Shape-Shifting at the Museum of Natural History: Rough Writers, The Timeliness of Cymbals, and Bad Homophones

Ok, I’m having my usual bit of fun here with disconnected facts. The “Bad Homophones” bit was a teaser, a bait and switch kind of thing…although I’ll bet any non-English-language-speaker misses the bait and still gets hooked by the swerving meanings of our identical phonetic utterances.

What I was really thinking of was: “Rough Riders” and “The Timeliness of Symbols.”

Why?

Perhaps the image gave it away but, if not, check out the New York Times article on January 19, 2022*

Clearly there has been a clashing of cymbals…er, symbols…in the front of the American Museum of Natural History.

The once heroic Rough Riding 26th President being craned off-site a hundred years later as a racist and colonialist. Of course, the two men flanking Roosevelt’s horse could have told everyone as much back in the day before they were being welded to the bronze pedestal….but that was then, this is now. Minds change.

And speaking of Timeliness and rough riders…er, writers… let me lay out the problem as one of my characters saw it in the rough writing of The Door-Man…eight years ago:

            Trifina blames a good deal of it on the mounted statue out front – Theodore Roosevelt – him, and his big-game hunting Ivy League patrician cronies in the Boone and Crockett Club. Once they began underwriting the Museum ­after its bumpy start in 1887 at the old Menagerie where the current Central Park Zoo maintains a lingering memory, Natural History became a kind of victory dance for those holding pride of place in the Tree of Life’s canopy.

            For Roosevelt, it was a class thing. Class Mammalia, to be precise – the Big Animals. They were the ones most worthy of reverent respect because they could teach us about ourselves. Not so much about where we came from, but how to measure our strengths, our capabilities and values, our civility,…our nobility. And in the great wild Primates, we could test our nobility most acutely. After all, there’s nothing more challenging than a creature that looks vaguely like a human being yet can tear it apart, limb from limb. Except, of course, for the primate with a high-powered scope and .458 Winchester Magnum loaded with a slug that can pierce a charging Silverback’s skull and keep traveling right out its asshole to finish off the straggler running behind.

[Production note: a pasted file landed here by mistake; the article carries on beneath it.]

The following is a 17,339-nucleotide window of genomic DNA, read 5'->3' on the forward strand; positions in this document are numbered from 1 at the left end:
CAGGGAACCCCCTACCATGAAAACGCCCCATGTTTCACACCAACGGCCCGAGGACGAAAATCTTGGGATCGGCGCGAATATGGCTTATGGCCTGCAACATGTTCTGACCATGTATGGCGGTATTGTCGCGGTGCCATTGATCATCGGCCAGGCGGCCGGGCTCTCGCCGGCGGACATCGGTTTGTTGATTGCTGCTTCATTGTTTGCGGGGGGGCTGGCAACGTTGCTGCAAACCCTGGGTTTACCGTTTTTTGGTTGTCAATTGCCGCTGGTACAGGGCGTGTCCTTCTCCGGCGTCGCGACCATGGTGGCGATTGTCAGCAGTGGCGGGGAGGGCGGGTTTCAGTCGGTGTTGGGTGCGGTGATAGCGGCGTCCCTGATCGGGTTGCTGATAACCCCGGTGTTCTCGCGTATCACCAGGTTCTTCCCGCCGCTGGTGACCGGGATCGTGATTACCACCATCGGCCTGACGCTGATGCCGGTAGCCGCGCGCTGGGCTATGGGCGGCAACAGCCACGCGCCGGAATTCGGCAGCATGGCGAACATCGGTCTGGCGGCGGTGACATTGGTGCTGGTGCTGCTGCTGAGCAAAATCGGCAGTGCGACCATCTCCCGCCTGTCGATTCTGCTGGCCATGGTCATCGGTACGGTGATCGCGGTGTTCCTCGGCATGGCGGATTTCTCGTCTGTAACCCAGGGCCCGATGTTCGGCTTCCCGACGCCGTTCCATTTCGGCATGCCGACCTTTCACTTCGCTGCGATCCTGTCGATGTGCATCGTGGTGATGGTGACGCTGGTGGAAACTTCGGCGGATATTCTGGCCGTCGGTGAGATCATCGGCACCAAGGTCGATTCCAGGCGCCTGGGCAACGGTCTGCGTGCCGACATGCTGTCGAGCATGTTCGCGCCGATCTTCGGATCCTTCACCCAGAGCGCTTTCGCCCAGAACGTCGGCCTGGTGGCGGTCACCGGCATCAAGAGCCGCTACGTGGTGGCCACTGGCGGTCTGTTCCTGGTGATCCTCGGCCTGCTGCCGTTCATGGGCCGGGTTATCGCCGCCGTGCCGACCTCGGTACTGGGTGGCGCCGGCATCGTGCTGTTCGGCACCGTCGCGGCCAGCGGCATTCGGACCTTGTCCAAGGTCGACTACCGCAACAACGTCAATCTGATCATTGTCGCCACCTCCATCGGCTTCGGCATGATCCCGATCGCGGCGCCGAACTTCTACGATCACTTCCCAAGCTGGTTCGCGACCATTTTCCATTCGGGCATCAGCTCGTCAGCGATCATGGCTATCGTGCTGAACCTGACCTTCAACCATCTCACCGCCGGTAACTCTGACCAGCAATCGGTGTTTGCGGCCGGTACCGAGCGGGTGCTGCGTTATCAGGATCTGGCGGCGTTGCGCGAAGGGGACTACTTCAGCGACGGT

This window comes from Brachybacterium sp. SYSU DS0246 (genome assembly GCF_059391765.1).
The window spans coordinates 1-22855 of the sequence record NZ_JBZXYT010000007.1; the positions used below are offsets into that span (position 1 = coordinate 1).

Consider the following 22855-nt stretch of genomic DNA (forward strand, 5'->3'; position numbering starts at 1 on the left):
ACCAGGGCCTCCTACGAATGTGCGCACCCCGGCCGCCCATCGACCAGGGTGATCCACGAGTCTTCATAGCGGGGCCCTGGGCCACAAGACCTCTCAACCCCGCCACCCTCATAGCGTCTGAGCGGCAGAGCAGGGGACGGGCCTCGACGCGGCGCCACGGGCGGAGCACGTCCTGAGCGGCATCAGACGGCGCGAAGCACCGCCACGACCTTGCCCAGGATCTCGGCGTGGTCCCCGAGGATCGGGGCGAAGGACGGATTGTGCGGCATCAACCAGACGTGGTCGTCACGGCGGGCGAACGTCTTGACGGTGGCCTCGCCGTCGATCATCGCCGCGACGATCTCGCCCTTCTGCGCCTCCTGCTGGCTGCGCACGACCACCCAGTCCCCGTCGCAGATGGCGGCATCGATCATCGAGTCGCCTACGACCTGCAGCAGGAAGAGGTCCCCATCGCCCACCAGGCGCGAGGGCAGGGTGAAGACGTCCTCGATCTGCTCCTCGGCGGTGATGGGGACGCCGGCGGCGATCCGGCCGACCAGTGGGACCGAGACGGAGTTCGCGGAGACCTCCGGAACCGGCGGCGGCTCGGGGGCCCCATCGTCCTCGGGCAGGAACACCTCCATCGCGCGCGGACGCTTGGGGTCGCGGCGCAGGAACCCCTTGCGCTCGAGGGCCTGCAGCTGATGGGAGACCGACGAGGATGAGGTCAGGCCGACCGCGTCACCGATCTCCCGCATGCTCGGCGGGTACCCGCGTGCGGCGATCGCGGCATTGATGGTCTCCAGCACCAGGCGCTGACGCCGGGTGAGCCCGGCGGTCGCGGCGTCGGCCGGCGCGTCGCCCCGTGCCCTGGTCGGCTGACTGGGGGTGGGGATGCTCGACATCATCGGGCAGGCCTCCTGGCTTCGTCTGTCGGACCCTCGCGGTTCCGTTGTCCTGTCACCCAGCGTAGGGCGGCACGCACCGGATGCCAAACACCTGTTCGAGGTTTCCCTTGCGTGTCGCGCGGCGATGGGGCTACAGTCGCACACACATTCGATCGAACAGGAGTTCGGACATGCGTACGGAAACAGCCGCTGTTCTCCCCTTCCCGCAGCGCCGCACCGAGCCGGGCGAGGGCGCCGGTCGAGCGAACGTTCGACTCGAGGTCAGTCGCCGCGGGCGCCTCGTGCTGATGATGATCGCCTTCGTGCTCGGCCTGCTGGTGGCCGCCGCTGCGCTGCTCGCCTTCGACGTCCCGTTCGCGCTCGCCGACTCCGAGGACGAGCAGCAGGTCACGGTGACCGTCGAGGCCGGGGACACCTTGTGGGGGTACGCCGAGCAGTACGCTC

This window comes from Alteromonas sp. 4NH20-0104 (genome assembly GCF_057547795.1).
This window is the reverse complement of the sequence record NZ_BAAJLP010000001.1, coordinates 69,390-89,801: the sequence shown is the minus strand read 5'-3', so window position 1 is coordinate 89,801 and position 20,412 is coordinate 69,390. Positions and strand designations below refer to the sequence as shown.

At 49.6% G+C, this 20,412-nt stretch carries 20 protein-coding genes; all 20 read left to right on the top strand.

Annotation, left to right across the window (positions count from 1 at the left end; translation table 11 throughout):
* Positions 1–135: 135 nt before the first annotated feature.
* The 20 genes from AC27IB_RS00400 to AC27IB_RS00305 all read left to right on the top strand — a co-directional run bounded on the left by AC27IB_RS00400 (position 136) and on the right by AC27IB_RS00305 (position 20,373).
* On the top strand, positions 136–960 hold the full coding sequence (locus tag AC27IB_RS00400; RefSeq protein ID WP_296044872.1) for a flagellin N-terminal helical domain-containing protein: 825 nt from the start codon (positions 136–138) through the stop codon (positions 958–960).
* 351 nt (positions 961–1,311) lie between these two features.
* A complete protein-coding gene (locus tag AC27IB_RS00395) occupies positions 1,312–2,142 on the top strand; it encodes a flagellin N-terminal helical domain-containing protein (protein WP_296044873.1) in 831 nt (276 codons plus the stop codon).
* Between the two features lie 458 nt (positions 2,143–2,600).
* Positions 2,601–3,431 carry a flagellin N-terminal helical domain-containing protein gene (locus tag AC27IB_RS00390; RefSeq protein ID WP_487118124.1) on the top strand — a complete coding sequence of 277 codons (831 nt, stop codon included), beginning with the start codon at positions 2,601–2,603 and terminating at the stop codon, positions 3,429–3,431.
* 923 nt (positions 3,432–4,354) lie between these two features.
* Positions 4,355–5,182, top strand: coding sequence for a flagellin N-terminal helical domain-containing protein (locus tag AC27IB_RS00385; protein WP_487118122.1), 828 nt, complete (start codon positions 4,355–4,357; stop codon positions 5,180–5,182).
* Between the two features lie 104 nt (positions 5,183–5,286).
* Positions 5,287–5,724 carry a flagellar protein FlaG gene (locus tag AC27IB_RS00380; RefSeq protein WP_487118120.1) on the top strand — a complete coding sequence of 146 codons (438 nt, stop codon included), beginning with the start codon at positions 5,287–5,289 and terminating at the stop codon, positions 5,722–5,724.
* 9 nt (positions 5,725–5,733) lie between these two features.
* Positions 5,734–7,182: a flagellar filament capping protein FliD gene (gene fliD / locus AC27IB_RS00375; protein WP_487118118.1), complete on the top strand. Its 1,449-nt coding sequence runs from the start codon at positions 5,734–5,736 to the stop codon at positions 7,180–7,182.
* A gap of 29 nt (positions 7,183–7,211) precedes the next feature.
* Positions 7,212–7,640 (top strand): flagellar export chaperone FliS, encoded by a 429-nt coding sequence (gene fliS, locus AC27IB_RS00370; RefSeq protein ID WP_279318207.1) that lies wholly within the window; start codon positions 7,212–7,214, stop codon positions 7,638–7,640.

So, it was decreed. Roosevelt and the other Presbyterian Trustees of the Museum could accept evolution as the Game of Living Things, but only because they believed the Lord had rigged it in their favor. Natural Selection was not just a meandering crap shoot in an indifferent “environment”, it had a direction – upward – “guided” by the human-like hand of Providence toward those made in His image. The Trustees could heed the words of Job inscribed on the bronze plaque in the main hall of the museum – Speak to the Earth and it shall teach thee – because they had no doubt that when the Earth spoke back, it would confirm Man’s “dominion over every living thing that moveth” upon it.

            Then again, Trifina points out, not all of Man. The African gun-bearer who passed up the .458 Winchester Magnum to the President apparently didn’t count. Trifina rolls her eyes whenever she looks at Roosevelt’s shoeless side-kick walking, rump-end of the President’s horse, on the granite plinth in front the Museum. And as for the Native-American walking on the other side of the horse?…he’s just glad to be out of the way, for once, of the bullets that got the Silverback.

            I hear all of Trifina’s complaints about the Museum. In fact, I hear everyone’s complaints about everything. Doormen usually do; it’s part of the job description…

…from The Door-Man, Chapter 3, Bastards

* and speaking of the NY Times, I’m in there today with some Hudson Valley Hideouts, mumbling to Julie Lasky about where I design novels and other things in the Time of Pandemia.

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